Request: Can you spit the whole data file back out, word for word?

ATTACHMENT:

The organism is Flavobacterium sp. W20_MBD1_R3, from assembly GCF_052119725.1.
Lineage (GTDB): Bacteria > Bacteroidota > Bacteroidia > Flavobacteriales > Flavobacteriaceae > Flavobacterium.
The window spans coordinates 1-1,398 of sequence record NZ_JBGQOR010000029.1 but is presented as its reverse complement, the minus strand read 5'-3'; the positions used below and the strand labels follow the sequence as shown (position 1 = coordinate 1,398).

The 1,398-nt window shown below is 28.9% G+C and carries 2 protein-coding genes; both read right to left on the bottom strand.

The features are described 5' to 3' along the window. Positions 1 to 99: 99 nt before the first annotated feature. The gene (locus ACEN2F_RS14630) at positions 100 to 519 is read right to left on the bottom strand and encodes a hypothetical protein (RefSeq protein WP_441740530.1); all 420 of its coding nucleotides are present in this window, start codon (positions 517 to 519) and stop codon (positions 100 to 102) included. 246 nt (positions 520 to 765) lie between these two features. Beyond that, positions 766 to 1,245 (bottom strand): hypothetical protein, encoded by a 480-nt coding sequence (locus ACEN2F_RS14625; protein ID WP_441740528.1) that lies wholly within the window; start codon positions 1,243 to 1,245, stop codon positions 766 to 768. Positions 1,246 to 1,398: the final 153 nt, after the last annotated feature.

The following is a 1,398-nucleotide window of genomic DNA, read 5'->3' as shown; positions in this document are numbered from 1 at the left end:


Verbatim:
The organism is Flavobacterium sp. W20_MBD1_R3, from assembly GCF_052119725.1.
Lineage (GTDB): Bacteria > Bacteroidota > Bacteroidia > Flavobacteriales > Flavobacteriaceae > Flavobacterium.
The window spans coordinates 1-1,398 of sequence record NZ_JBGQOR010000029.1 but is presented as its reverse complement, the minus strand read 5'-3'; the positions used below and the strand labels follow the sequence as shown (position 1 = coordinate 1,398).

The 1,398-nt window shown below is 28.9% G+C and carries 2 protein-coding genes; both read right to left on the bottom strand.

The features are described 5' to 3' along the window. Positions 1 to 99: 99 nt before the first annotated feature. The gene (locus ACEN2F_RS14630) at positions 100 to 519 is read right to left on the bottom strand and encodes a hypothetical protein (RefSeq protein WP_441740530.1); all 420 of its coding nucleotides are present in this window, start codon (positions 517 to 519) and stop codon (positions 100 to 102) included. 246 nt (positions 520 to 765) lie between these two features. Beyond that, positions 766 to 1,245 (bottom strand): hypothetical protein, encoded by a 480-nt coding sequence (locus ACEN2F_RS14625; protein ID WP_441740528.1) that lies wholly within the window; start codon positions 1,243 to 1,245, stop codon positions 766 to 768. Positions 1,246 to 1,398: the final 153 nt, after the last annotated feature.

The following is a 1,398-nucleotide window of genomic DNA, read 5'->3' as shown; positions in this document are numbered from 1 at the left end: